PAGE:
Hand Infection Treatment Louisburg NC

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Clifford R Wheeless, MD
(919) 497-0445
1501 N Bickett Blvd Ste E
Louisburg, NC
Specialties
Orthopedics
Gender
Male
Education
Medical School: Univ Of Nc At Chapel Hill Sch Of Med, Chapel Hill Nc 27599
Graduation Year: 1992

Data Provided By:
Mark William Galland
(919) 562-9410
1501 N Bickett Blvd
Louisburg, NC
Specialty
Orthopedic Surgery

Data Provided By:
Mark E Hixson, DDS
(919) 556-7820
1268 S Main St
Wake Forest, NC
Specialties
Orthodontics/Dentofacial Orthopedics

Data Provided By:
James John Chimento, MD
(719) 561-4040
Wake Forest, NC
Specialties
Orthopedics
Gender
Male
Education
Medical School: Univ Of Co Sch Of Med, Denver Co 80262
Graduation Year: 1969
Hospital
Hospital: Parkview Med Ctr, Pueblo, Co; St Mary-Corwin Reg Med Ctr, Pueblo, Co
Group Practice: Orthopedics Solution

Data Provided By:
Gary Kaplowitz, MD
(252) 438-3186
451 Ruin Creek Rd
Henderson, NC
Specialties
Orthopedics, General Surgery
Gender
Male
Languages
Spanish
Education
Medical School: Univ Auto De Guadalajara, Fac De Med, Guadalajara, Jalisco, Mexico
Graduation Year: 1978
Hospital
Hospital: Maria Parham Hospital, Henderson, Nc
Group Practice: Henderson Orthopaedics

Data Provided By:
Gurvinder Singh Deol, MD
(919) 497-0445
1501 N Bickett Blvd Ste E
Louisburg, NC
Specialties
Orthopedics
Gender
Male
Education
Medical School: Univ Of Nc At Chapel Hill Sch Of Med, Chapel Hill Nc 27599
Graduation Year: 1996

Data Provided By:
Mark Anthony Burt, MD
(919) 562-9410
833-C Durham Rd
Wake Forest, NC
Specialties
Orthopedics
Gender
Male
Education
Medical School: Wayne State Univ Sch Of Med, Detroit Mi 48201
Graduation Year: 1995

Data Provided By:
Steven James Bumgarner, DDS
(919) 556-7820
1268 S Main St
Wake Forest, NC
Specialties
Orthodontics/Dentofacial Orthopedics

Data Provided By:
Clifford Roberts Wheeless
(919) 562-9410
847 Wake Forest Business Park
Wake Forest, NC
Specialty
Orthopedic Surgery

Data Provided By:
John R Van Venrooy, DMD
(919) 790-8826
568 Ruin Creek Rd Ste 007
Henderson, NC
Specialties
Orthodontics/Dentofacial Orthopedics

Data Provided By:
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Diagnosis and Treatment of Hand Infections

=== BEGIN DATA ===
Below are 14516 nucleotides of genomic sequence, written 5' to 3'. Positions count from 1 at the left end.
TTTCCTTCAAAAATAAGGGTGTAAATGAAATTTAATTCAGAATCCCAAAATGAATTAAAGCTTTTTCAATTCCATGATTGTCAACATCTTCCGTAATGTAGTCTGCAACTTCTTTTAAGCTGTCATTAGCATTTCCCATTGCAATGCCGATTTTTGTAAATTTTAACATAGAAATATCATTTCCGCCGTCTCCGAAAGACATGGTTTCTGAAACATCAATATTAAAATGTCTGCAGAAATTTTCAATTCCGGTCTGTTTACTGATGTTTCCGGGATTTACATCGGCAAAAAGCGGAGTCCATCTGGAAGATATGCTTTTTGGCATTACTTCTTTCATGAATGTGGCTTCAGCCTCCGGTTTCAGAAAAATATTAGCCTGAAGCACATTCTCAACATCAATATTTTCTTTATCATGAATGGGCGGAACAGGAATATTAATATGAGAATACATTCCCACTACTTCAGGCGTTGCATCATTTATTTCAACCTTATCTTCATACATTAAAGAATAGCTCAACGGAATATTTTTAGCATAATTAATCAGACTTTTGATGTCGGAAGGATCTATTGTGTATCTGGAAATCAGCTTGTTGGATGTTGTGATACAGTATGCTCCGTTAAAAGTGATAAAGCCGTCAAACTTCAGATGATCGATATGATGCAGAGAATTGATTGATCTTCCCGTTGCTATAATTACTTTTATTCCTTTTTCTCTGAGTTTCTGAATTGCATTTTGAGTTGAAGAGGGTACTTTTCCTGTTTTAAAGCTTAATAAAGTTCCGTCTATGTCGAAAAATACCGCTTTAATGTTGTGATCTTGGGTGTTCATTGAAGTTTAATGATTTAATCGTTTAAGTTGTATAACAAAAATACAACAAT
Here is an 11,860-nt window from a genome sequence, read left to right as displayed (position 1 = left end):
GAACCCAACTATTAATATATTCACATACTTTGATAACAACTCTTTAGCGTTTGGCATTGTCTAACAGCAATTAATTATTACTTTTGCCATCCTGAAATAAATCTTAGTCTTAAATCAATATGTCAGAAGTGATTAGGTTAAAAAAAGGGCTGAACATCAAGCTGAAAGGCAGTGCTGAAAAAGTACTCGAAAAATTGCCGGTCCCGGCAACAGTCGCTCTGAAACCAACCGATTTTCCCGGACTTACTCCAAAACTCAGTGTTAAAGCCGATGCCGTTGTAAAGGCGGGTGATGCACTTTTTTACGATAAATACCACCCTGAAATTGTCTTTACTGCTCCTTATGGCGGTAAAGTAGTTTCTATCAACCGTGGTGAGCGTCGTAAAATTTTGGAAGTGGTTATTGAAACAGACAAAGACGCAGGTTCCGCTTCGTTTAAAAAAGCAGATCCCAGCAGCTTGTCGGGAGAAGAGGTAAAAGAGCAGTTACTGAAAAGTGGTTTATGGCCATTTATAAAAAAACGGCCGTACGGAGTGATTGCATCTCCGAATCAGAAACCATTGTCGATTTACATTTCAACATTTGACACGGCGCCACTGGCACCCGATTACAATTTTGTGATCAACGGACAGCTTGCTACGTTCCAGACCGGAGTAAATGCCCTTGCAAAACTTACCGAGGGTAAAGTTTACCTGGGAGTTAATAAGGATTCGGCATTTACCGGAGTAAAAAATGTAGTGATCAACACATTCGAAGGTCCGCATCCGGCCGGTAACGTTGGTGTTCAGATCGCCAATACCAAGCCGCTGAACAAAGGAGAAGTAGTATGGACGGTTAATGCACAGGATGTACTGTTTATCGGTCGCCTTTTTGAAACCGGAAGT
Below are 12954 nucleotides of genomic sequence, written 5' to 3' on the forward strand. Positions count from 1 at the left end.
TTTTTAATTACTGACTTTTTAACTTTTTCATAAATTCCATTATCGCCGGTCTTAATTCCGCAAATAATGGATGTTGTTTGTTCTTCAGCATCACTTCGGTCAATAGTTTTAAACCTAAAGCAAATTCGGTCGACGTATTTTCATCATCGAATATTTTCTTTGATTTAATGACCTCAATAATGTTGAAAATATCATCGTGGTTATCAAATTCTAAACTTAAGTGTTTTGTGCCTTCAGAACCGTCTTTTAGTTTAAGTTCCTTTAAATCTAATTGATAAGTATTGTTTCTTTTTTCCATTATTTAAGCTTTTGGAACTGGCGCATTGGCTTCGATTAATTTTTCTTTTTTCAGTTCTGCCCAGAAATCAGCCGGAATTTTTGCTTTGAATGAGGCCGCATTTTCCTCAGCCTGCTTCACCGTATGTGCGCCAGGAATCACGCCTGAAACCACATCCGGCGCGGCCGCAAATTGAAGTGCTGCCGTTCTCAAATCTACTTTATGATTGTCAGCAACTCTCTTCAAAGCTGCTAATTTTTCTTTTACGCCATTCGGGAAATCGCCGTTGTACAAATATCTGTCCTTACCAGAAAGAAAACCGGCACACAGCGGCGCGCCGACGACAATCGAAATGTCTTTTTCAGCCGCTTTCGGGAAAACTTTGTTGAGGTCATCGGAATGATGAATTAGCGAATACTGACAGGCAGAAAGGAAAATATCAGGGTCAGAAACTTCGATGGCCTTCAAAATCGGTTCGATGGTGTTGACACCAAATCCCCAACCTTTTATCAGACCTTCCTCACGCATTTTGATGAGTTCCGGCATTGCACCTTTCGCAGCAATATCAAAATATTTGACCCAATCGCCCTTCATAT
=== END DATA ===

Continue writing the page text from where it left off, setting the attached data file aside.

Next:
In this article, hand surgeons from the Walter Reed National Military Medical Center in Washington, D.C. offer us a review of rare, but potentially disabling hand infections. They focus on two infections of the wrist, hand, or fingers: osteomyelitis and septic arthritis. Causes, type of bacteria involved, patient symptoms, diagnosis, and treatment are summarized for each condition. Complications with and without treatment are also presented.

Osteomyelitis is an infection of the bone or bone marrow that can affect the hand. The most common infecting bacteria are staph, strep, and e coli. Undiagnosed, delayed diagnosis, or untreated, any of these infectious agents can cause destruction of the joint. Loss of motion, impaired function, and eventual arthritis with pain, stiffness, and disability can occur. The disease process can get so bad, a person can lose the affected hand.

How does a person get osteomyelitis of the hand or wrist? There are three main mechanisms: 1) puncture wounds (e.g., human bites, thorns, fractures, and surgery), 2) spread from infection of nearby soft tissues, and 3) spread through the blood system from any other infection in the body.

The immune system sets up an inflammatory response and tries to wall off the infection. In the healthy child or adult, this reaction may be enough to take care of the problem. But malnutrition, smoking, medications that suppress the immune system, and cancer or other health problems can put the patient at a disadvantage for self-healing.

In the case of one particular bacteria (methicillin resistant Staphylococcus aureus or MRSA, pronounced "mersa"), even healthy people can be affected. Tissue invasion and severe bone destruction can occur quickly. That's why early diagnosis and immediate treatment is recommended for hand infections of this type.

How does the hand surgeon know a patient has an osteomyelitis-linked hand infection? There are usually visual signs (swelling, redness, warmth) and pain. The patient may have a fever with chills and fatigue. These flu-like symptoms are a red flag of systemic (system-wide) infection. Blood tests and imaging studies possibly including X-rays, bone scans, PET scans, MRIs, and other more advanced imaging aid in making the diagnosis.

Once it's clear what the surgeon is dealing with, then treatment begins. Antibiotics may be all that's needed if the problem is identified and caught early. But most of the time, surgery is needed to debride (clean out) the area. This surgical procedure is followed by a course of antibiotics as well.

It may be necessary to perform more than one debridement, a process called serial debridement. Serial debridement is done until the affected area is clear of infection. The whole process can take six weeks or more. If the infection has occurred around an implant (e.g., joint replacement or hardware used to repair a fracture), the implant may have to be removed before debridement and antibiot...

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